This Just In...News
From The Agony Column
02-22-08: John Varley Unleashes 'Rolling Thunder' ; Agony Column Podcast
News Report : A Conversation With Publisher Jack Estes
Kelly Elizabeth Podkayne Strickland-Garcia Redmond, that is, is a singer,
but not necessarily in the manner she tells you.
how a picture of a rocket ship is no longer rocket science.
Well, sure, Poddy, as she's known, giving in to the single-name singer-name
aesthetic – can sing. She's a Martian. And she wants to be an entertainer
in the Music, Arts and Drama Division of the Martian Navy. This is of course
not your father's Navy. Let me take a stab and say that this is in fact more
Robert A. Heinlein's Navy, if not that of the uber-talented John
Varley. It is, after all his novel, 'Rolling Thunder' (Ace / Penguin
Putnam ; March 04, 2008 ; $24.95) where you'll meet Poddy and hear her sing.
I'm not kidding about hearing her sing. Open this book up and you'll be instantly
sucked in, even if you've not read the predecessors, 'Red Thunder' and 'Red
Lightning'. If you love to read, then there is no pleasure greater than picking
up a new novel by a writer who is absolutely, one-hundred percent on top
of it, a writer who grabs a voice and makes it sing. With 'Rolling Thunder,'
John Varley introduces Poddy – you only have to read and I only have
to type the whole shebang once. But no matter how many names she has, she
has only one voice that you'll hear -- her prose voice, as written by Varley
with the sort of verve that really could get you a gig singing, dancing or
whatever, the key word is entertaining.
Varley's always been brashly, over-the-top entertaining, so the chances are
you'll want to read the two preceding novels, 'Red Thunder' and 'Red Lightning'.
In fact, the chances are that you have, so let me put your fears to rest
and assure you that this novel "concludes the trilogy," though
it does not exclude another. I guess we can be thankful that Varley did not
feel so brash as to decide to blow up the entire solar system for the sake
of a Rock Video. But you know, if somebody has to do it, I'd prefer the event
be managed and directed by Varley.
Podcast News Report : A Conversation With Publisher Jack Estes
: Pleasure Boat Studio
Jack Estes (left), PBS Publication (right).
is a conversation with publisher Jack Estes, of Pleasure Boat Studio
: A Literary Press. I've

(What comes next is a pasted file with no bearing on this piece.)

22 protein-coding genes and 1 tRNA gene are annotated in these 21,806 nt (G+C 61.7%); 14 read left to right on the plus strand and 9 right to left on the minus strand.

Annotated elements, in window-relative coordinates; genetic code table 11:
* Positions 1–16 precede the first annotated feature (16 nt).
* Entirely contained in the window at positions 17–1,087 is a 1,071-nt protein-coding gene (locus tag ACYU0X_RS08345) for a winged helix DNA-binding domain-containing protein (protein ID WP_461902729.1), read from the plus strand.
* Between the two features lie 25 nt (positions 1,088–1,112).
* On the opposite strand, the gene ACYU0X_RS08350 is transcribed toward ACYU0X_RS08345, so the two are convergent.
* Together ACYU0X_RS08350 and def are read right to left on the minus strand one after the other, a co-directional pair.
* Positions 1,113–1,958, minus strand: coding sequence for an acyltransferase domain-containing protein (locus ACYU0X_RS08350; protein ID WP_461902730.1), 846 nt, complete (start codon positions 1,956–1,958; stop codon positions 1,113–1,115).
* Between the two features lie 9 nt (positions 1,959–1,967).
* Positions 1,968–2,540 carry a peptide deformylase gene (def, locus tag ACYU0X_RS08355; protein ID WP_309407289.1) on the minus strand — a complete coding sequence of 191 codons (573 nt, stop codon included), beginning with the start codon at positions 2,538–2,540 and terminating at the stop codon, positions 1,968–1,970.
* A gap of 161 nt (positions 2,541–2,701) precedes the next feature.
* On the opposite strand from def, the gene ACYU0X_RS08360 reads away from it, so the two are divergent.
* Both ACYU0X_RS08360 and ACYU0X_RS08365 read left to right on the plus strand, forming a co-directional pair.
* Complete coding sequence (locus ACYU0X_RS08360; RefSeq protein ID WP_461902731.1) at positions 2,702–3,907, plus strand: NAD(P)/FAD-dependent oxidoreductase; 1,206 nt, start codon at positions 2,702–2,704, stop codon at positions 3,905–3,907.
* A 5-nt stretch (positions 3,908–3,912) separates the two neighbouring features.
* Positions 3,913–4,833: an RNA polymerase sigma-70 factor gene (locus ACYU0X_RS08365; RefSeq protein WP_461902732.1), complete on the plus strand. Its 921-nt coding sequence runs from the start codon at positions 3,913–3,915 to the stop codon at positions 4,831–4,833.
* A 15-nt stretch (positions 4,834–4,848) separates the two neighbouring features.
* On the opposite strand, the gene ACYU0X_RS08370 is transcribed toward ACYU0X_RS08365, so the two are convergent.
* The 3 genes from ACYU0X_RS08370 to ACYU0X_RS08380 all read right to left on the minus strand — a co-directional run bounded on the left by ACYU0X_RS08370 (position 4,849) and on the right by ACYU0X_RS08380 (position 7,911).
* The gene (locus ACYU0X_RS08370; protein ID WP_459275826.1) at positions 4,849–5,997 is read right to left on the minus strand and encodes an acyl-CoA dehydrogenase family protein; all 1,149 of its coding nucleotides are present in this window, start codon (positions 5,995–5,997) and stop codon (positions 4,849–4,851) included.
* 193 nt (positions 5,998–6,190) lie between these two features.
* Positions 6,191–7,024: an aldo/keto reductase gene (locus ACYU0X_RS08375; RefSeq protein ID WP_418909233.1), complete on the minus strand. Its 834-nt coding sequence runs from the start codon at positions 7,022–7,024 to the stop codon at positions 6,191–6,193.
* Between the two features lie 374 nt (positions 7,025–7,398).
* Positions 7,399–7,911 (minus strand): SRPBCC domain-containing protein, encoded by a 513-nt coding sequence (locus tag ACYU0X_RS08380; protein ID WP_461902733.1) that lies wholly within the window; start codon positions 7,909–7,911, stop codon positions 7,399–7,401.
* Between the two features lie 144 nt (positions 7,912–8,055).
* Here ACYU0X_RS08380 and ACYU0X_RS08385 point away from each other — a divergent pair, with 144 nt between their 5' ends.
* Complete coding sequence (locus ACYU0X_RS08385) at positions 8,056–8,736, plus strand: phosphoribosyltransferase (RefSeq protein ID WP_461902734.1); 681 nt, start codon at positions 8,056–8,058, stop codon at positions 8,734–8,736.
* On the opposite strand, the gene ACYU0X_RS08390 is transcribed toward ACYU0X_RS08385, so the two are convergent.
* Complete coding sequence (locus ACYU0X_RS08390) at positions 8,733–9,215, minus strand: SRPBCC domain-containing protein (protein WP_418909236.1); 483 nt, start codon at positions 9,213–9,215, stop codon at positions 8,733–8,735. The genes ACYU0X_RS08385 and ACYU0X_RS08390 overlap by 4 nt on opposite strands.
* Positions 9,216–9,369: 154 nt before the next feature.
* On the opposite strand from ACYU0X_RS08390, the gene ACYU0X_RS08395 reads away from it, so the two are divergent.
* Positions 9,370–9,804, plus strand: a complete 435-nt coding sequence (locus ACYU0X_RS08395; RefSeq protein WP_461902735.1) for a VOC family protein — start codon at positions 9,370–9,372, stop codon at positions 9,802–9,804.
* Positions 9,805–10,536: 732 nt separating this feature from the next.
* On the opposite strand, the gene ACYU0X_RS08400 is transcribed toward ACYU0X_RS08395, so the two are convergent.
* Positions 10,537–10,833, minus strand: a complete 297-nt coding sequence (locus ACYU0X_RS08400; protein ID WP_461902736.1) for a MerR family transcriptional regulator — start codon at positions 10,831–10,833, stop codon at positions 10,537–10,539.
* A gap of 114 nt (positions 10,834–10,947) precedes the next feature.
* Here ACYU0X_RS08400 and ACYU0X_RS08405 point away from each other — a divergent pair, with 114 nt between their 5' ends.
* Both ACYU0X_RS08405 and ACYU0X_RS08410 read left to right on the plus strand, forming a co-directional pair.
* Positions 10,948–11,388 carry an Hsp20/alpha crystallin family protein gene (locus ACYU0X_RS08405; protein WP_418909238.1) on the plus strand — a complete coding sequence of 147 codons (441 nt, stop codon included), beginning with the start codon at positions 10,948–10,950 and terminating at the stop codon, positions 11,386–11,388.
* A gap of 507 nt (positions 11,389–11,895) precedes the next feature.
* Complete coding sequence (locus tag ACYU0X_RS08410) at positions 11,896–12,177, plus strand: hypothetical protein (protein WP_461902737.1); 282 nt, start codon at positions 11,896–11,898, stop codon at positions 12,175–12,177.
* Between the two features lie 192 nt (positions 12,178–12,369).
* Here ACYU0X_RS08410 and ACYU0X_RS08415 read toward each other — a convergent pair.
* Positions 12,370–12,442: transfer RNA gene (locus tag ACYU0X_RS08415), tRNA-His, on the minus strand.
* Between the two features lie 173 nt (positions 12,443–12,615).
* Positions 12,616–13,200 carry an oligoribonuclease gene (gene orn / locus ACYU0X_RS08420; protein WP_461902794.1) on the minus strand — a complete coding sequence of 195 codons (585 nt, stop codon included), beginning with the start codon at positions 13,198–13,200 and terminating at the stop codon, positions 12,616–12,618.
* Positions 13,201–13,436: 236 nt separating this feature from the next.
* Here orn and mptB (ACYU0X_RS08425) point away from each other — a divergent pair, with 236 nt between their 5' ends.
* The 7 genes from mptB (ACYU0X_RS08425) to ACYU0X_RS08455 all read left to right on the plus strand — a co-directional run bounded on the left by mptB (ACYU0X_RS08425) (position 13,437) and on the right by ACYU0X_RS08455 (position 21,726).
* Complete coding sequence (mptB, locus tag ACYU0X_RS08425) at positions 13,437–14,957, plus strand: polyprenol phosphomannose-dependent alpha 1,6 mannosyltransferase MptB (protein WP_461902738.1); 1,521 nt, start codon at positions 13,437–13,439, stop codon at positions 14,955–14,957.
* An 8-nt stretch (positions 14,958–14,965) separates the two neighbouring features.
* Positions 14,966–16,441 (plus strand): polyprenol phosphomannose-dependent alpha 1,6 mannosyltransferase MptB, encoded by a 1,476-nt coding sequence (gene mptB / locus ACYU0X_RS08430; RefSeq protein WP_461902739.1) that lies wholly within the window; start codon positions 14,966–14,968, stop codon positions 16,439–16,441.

been talking with Jack for a while now, since he brought out Irving
Warner's 'Wagner, Descending'. This is our first interview, however,
and he tells me a great story – how a guy just up and decides
to become a publisher, and what happens from the moment you wake up
with those bees in your bonnet to the moment you hold your first book
in your hands. Then the next, then the next. You
can hear how Jack Estes started his own literary press, with three
imprints, from this link to the MP3. You can find his website here.
And you can find the wherewithal to do this all yourself within, should
02-21-08: Melinda Snodgrass Goes to 'The Edge of Reason' ; Agony Column
Podcast News Report : Charles Bock First Book for NPR
Cops vs Gods
You know Melinda
Snodgrass. You've seen her name on Star Trek books,
and in Wild Cards collections. Get ready to know her better.
'The Edge of Reason' (Tor / Tom Doherty Associates ; May, 2008 ; $24.95)
is one of those books that jabs just every sensibility in the eye with
a big ol' stick and a ripped from the (Weekly World News)
headline plot. Cops, gods and just about every being in-between are
mixing it up in New Mexico. That darn Apocalypse is just around the
street corner, and the homeless schizophrenic you tossed a dollar at
just happens to be the Messiah. Good call on the charity toss!
just nuke them damn Satans.
'The Edge of Reason' fires off as Officer Richard Oort tries to rescue a
teenage girl from some rather unusual pursuers. They're naked. And one of
them is made of sticks and mud. They make the electricity go off. This is
well beyond the pursuit handbook, which never explained the power of the
penny. Snodgrass does, in a scene that effortlessly combines supernatural
fantasy with police procedural crime fiction. But from then on out, things
get far more exciting than the usual mystery.
This would be because the mystery being solved here is nothing less than
that of Creation itself. On one side, we have the Old Ones. Do I need to
issue an H. P. Lovecraft citation alert? I thought not. Of course, the Old
Ones who are clearly beyond 'The Edge of Reason' are a much more hands-on
bunch than Lovecraft's dreamers. The Old Ones in this novel are wide-awake
and deeply inimical to humans. They feed off the suffering of men, at last,
so if you dont consider that inimical, then chances are youre
on their side – and youre not alone. On the other side of the
equation are the Lumina, who simply want to liberate the human spirit. Of
course that could be rather inimical to human life as well, depending on
how you define liberation. Let's presuppose it's a good thing and get straight